Our gardens are an entire eco-system filled inhabitants for you to spot

Hedgehog in autumn nature.

Hedgehog in autumn nature. - Credit: Getty Images/iStockphoto

Our world may have shrunk significantly in recent weeks – but our gardens are home to an entire eco-system. Here’s a few things you look out for

Beautiful natural background with an animal.

Beautiful natural background with an animal. - Credit: Getty Images/iStockphoto

Those of us lucky enough to have a garden are being asked to go mammal spotting and record sightings to help protect Britain’s wildlife - all without having to leave their homes.

Many of Britain’s mammals are under threat and recording sightings of these species can help conservationists protect their future. Wildlife charity People’s Trust for Endangered Species (PTES) is calling for volunteers to take part in its annual Living with Mammals survey, which started, asking for people to help. And Cornwall Wildlife Trust is also looking for help in recording sightings in the county.

Volunteers across the country are needed to record sightings of wild mammals (or the signs they leave behind, such as footprints or droppings) they see in their gardens, to help conservationists understand how their numbers are changing. You don’t need a big garden to take part - mammal watching can be from balconies or windows. Sightings can include anything from hedgehogs and hares to roe deer and rabbits.

Hedgehogs are among the most sought-after sightings for both PTES and Cornwall Wildlife Trust. Hedgehogs numbers have been declining for at least 20 years. The current reduction in human – and vehicular - traffic may mean a good breeding season with fewer being killed on the roads, explains Sarah Raynor from the trust.

Water Vole photographed in Swindon, England

Water Vole photographed in Swindon, England - Credit: Getty Images/iStockphoto

“Our own gardens are a great place to start to bring nature back,” she says. “The single best thing we can do is to appreciate the complexity of a non-manicured garden, nature certainly will! We are a nation of nature lovers, yet we go to huge efforts to over-tidy our gardens and allotments. We attempt to rid them of the creepy crawlies that form the basis of the food chain, then buy fat balls and meal worms to feed the birds. It makes no sense when you think about it.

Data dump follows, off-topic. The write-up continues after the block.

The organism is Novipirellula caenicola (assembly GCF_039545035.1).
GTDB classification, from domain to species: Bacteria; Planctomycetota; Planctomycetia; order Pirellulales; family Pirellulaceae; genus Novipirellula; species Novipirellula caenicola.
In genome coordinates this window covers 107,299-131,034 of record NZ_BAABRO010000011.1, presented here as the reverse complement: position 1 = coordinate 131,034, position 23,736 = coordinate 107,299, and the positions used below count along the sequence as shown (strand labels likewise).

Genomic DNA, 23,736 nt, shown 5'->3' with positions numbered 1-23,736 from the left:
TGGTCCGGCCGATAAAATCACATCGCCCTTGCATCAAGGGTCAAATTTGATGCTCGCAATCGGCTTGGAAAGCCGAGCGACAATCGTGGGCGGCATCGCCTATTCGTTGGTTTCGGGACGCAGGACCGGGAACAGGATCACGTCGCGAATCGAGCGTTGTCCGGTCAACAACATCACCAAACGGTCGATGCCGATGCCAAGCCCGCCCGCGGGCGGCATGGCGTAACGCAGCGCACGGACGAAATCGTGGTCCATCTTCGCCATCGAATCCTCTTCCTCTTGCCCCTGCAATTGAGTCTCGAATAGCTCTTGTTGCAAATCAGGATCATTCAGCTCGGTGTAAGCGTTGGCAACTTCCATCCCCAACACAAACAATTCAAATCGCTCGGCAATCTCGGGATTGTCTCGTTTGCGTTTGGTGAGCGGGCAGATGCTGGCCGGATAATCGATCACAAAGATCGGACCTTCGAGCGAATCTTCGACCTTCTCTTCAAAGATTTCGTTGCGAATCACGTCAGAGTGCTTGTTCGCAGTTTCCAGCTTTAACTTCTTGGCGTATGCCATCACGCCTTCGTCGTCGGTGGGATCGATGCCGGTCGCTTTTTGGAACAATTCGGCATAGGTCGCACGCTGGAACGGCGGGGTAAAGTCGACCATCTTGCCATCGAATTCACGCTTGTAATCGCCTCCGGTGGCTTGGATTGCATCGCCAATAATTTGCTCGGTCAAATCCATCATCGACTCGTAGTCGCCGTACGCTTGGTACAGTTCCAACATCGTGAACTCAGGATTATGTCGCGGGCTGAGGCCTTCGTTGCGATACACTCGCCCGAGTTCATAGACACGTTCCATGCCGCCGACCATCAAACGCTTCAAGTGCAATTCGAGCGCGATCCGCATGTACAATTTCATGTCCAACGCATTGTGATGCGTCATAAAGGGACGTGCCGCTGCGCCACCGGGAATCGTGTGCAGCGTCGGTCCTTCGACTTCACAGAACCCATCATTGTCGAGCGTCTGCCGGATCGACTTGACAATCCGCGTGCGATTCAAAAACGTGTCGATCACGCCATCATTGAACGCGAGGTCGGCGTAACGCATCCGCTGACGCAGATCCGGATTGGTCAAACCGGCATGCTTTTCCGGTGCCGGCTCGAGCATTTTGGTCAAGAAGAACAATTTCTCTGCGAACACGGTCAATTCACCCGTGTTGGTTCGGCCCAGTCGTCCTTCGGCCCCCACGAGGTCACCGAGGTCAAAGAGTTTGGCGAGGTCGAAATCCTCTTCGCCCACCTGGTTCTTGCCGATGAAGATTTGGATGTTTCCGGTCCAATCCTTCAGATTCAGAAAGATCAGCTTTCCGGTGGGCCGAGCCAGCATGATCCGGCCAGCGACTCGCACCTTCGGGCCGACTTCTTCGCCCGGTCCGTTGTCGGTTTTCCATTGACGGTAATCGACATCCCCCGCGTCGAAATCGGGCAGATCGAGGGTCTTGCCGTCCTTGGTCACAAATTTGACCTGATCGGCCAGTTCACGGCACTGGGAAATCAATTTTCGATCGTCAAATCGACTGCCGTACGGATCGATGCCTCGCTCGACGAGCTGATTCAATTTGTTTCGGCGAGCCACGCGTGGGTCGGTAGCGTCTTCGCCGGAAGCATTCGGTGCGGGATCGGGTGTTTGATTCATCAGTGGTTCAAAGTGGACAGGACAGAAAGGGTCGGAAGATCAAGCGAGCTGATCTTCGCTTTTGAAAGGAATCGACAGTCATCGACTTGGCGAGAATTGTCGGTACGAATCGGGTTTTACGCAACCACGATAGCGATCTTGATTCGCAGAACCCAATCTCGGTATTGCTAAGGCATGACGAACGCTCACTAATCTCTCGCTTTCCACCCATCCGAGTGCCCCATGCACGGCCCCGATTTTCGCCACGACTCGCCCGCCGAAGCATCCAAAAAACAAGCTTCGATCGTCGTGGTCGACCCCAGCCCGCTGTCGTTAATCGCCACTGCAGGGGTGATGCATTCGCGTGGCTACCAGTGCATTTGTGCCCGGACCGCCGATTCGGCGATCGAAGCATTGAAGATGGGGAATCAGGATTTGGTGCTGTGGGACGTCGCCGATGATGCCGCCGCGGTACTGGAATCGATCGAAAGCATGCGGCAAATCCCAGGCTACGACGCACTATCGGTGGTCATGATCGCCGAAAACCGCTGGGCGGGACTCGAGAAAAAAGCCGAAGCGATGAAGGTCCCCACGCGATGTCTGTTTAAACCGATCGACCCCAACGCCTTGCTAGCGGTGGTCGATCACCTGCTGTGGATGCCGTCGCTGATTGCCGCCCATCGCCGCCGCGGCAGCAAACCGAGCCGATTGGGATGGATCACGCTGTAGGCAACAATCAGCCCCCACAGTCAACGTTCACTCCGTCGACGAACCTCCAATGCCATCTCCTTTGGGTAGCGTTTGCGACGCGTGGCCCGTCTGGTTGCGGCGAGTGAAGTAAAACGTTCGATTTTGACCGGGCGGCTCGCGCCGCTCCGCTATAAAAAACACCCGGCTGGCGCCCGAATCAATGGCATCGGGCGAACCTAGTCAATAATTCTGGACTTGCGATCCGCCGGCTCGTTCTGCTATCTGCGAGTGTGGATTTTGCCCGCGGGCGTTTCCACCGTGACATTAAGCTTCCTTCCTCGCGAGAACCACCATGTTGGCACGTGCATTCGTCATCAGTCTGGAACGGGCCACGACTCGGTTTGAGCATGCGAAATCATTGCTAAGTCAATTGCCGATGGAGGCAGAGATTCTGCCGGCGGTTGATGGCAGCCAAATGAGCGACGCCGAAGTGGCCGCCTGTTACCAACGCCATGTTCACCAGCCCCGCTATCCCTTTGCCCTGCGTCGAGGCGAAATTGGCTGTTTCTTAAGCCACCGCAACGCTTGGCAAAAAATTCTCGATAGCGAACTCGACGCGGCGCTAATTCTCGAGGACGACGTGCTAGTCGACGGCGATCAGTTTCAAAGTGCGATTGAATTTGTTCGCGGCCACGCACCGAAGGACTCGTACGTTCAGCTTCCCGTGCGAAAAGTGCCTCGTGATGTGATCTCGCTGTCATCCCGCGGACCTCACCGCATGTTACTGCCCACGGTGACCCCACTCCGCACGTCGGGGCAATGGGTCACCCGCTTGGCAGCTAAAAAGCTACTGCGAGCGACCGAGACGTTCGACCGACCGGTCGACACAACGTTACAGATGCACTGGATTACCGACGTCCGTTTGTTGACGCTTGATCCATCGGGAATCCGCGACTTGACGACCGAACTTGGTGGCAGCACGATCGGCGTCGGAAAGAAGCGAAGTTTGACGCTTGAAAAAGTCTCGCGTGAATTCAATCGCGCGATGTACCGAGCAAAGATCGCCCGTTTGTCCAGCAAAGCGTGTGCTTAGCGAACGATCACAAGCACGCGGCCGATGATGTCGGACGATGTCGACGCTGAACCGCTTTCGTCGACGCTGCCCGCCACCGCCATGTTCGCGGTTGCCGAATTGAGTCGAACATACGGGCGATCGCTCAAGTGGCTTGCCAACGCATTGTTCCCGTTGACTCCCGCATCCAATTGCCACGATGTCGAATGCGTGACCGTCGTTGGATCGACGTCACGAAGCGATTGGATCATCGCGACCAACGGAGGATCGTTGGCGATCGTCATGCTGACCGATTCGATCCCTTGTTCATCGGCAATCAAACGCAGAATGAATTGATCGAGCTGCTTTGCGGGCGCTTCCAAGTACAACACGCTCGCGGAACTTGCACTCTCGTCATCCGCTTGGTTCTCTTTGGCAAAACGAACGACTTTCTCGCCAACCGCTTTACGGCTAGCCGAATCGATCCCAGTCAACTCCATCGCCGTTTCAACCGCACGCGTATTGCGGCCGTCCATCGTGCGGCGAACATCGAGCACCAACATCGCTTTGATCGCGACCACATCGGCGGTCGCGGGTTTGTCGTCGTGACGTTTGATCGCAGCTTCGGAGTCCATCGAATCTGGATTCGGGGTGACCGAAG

The results of the PTES survey so far suggests hedgehog numbers may have picked up, but more records are still needed in order to find out exactly how each of Britain’s mammal species are faring.

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“Living with Mammals is something positive we can do at a difficult time and while we all stay in, we hope people will take the opportunity to appreciate their wild neighbours,” explains David Wembridge, mammal surveys coordinator at PTES. “People across the country are helping to build an extraordinary picture of how our wildlife is changing, but with fewer records in some areas, the picture is less clear.

To date more than 3,000 gardens across Britain have been surveyed by volunteers, which is fantastic, but we still need more records to help us understand, and encourage, the wild mammals on our doorstep.

“Towns and cities are busy, noisy places, but it’s here that most of us live and encounter nature day-to-day. We know the importance of connecting to nature for our own health and wellbeing, and by monitoring wild mammals, it gives us an indication of the ‘green health’ of a town, city or village.”

Their current priorities include hazel dormice, hedgehogs, water voles, noble chafers and stag beetles. They are also looking at protecting traditional orchards, native woodlands, wood pasture and parkland and hedgerows.

To take part in the 2020 survey (and find out how to identify different mammals) visit ptes.org/LwM.

You can also share your snaps on social media using #LivingWithMammals.


If you want to test your garden’s wildlife credentials, you need to think like a hedgehog. And if you get it right for hedgehogs you will be getting it right for a plethora of other species. Get down on your hands and knees if you can and look around from a hedgehog’s eye view. If you can see straight across a tight-mown lawn, under neatly clipped ‘lollipop’ shrubs, over weeded flower beds to a solid wall or fence the offer for hedgehogs is lacking. Hedgehogs need cover to nest during the day and to breed. Hedgehogs feed on worms, beetles, slugs and caterpillars; these are found around log piles, compost heaps, leaf piles and long grass areas. It is a mind-set change we need. If your neighbour comments on your untidy garden tell them it isn’t untidy, it’s just complex because that is what wildlife needs.

You can find out more about the trust’s work – and donate to their hedgehog fund at cornwallwildlifetrust.org.uk/hedgehogs

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